Late Monday, Amy Vivian Coney Barrett was confirmed by the United States (US) Senate to fill the vacant seat on the US supreme court, succeeding the internationally lauded Ruth Bader Ginsburg who died in September.
The Democrats held a Senate floor sit-in to protest Barrett’s nomination, but they don’t have the numbers to prevent her appointment. The Republicans hold 53 of the 100 seats until next month’s elections.
Members of the supreme court are appointed for life (Barrett is 48 years old) and they are the final arbitrator in matters of law in the US. This means Donald Trump’s influence is going to last long after he leaves the White House.
Barrett is popular with the Christian and conservative right and she is a devout Catholic. She is considered to be one of the more right-wing circuit judges on civil rights issues and has sided with police and prison guards accused of using excessive force. She has opposed aspects, if not the entirety, of the Affordable Care Act and reportedly opposes abortion.
Barrett’s appointment is controversial. It is the custom in the United States that the President does not make appointments to the supreme court in an election year. President Barack Obama was obliged to observe this convention some eight months before the 2016 election. He nominated Merrick Garland in March only to have any appointment declared null and void by the Republican Senate Majority Leader, Mitch McConnell, who insisted the next justice should be chosen by the next president. Trump nominated Neil Gorsuch the following January.
President Trump’s administration does not follow conventions. Barrett will be sworn in just eight days before the election. It is his third nomination, an unusually high number, and it takes the Republican-Democrat balance on the court bench to six-three.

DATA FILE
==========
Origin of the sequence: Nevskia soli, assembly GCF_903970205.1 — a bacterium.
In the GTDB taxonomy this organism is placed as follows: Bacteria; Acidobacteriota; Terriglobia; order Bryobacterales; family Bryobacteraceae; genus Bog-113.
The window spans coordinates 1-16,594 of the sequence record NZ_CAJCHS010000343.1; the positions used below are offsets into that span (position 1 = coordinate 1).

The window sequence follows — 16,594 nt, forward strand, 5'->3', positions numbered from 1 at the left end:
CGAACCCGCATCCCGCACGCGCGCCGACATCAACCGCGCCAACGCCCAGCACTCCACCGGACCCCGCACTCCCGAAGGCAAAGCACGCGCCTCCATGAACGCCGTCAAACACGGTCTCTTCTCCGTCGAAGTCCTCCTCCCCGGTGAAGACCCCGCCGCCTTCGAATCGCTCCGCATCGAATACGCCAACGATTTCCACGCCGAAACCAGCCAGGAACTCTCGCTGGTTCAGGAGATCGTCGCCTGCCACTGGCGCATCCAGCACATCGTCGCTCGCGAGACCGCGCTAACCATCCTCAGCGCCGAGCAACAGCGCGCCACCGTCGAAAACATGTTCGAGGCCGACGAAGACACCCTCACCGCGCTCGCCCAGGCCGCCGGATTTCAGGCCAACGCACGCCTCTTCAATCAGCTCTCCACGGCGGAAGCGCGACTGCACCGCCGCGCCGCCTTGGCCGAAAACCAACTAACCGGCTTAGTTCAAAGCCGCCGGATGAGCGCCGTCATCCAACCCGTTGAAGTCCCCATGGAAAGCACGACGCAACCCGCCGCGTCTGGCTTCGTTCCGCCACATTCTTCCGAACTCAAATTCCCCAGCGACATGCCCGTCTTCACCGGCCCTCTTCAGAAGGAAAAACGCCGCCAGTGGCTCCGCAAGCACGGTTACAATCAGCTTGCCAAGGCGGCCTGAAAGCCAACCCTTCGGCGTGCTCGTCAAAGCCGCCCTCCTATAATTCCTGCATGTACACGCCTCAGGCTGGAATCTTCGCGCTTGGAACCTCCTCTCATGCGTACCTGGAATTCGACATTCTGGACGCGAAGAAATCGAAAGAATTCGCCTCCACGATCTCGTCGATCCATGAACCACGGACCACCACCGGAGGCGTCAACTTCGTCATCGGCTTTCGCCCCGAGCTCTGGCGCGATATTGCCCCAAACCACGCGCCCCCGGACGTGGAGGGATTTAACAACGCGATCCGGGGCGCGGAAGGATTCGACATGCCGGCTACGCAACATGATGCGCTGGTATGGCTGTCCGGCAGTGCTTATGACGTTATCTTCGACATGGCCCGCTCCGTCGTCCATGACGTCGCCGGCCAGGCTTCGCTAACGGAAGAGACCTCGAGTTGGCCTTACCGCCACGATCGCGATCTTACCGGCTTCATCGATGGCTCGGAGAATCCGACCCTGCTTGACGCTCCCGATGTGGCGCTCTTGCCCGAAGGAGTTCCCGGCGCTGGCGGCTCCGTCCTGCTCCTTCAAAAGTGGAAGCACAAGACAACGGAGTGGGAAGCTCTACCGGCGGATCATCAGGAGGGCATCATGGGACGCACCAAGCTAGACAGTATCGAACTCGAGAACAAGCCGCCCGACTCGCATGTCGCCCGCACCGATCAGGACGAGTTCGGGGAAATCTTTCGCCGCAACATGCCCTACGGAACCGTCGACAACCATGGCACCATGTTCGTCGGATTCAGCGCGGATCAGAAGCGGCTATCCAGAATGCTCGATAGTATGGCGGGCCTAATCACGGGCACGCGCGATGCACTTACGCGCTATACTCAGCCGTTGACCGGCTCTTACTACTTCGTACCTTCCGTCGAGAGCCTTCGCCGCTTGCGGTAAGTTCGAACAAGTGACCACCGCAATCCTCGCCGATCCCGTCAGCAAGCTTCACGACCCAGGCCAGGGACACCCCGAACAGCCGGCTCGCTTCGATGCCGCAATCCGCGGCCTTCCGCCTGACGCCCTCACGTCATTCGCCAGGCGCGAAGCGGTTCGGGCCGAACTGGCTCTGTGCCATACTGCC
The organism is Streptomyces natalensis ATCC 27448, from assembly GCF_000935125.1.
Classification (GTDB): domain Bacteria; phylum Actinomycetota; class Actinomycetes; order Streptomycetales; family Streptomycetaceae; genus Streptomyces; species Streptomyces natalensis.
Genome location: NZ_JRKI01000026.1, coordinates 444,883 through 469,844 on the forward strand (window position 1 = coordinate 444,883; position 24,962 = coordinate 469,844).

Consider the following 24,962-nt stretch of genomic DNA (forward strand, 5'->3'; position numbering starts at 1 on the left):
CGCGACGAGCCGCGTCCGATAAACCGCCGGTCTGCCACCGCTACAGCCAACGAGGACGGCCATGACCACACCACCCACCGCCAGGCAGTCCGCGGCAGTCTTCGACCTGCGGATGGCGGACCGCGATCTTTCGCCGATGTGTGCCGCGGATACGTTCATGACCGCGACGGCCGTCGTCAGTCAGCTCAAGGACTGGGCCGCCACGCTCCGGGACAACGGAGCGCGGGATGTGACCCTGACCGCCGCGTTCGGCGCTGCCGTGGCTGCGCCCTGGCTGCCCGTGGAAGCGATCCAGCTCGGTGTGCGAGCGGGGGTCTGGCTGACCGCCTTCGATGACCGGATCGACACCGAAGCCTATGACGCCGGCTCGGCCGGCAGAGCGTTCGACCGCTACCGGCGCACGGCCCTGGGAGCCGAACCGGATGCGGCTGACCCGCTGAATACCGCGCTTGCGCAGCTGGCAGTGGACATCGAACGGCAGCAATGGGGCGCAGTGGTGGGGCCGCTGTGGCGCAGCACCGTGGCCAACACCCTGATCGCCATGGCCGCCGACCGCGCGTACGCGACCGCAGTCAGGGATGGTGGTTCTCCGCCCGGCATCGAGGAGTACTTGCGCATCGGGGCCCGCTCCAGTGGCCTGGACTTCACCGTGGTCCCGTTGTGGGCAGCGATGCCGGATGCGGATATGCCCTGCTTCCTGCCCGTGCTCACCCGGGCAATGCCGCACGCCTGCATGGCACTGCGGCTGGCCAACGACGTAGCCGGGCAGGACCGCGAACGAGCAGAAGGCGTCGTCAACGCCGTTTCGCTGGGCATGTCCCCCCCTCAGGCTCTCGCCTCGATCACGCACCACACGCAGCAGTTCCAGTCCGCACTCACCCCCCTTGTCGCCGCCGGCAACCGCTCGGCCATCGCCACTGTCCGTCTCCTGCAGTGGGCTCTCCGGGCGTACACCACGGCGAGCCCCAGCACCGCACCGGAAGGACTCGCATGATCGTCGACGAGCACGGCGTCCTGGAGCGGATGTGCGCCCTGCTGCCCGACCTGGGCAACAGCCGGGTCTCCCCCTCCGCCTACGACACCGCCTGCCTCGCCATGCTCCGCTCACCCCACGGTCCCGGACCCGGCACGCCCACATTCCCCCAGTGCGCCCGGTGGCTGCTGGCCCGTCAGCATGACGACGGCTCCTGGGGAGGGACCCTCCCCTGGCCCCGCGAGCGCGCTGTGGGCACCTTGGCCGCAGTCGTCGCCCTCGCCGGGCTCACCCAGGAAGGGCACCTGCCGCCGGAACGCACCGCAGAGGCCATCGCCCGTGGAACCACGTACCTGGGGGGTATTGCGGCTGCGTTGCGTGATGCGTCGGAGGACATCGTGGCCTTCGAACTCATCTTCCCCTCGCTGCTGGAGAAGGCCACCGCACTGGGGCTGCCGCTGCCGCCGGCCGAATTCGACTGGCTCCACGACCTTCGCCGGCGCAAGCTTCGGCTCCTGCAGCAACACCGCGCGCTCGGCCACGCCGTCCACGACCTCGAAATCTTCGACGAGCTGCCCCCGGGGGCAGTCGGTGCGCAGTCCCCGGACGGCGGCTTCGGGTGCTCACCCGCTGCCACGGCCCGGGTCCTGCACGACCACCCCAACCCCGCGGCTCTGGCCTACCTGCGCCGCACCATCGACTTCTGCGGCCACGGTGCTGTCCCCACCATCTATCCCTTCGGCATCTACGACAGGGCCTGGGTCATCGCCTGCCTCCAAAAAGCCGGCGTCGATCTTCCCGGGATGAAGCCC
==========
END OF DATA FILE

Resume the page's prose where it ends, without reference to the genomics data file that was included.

So, while most of the polls are now predicting a comfortable win for the Democratic Biden-Harris ticket, the supreme court could work against the will of the US electorate and throw any number of spokes into the Democrat legislative programme. Not least, should the outcome of the presidential elections prove controversial in any respect, the supreme court could delay Biden’s entry into the Oval Office. And Mr and Mrs Donald J Trump could continue to live at 1600 Pennsylvania Avenue for some time to come.
Older readers will remember the ‘hanging chad’ challenge in Florida that determined George W Bush’s success over Al Gore in 2000. The supreme court settled the disputed recount several weeks after the election, and Florida’s contested votes were assigned to Bush giving him the necessary 271 Electoral College votes to win. Gore got 266.
The BBC News website has a ‘really simple guide’ to the US election. But, just maybe, we ain’t seen nothing yet!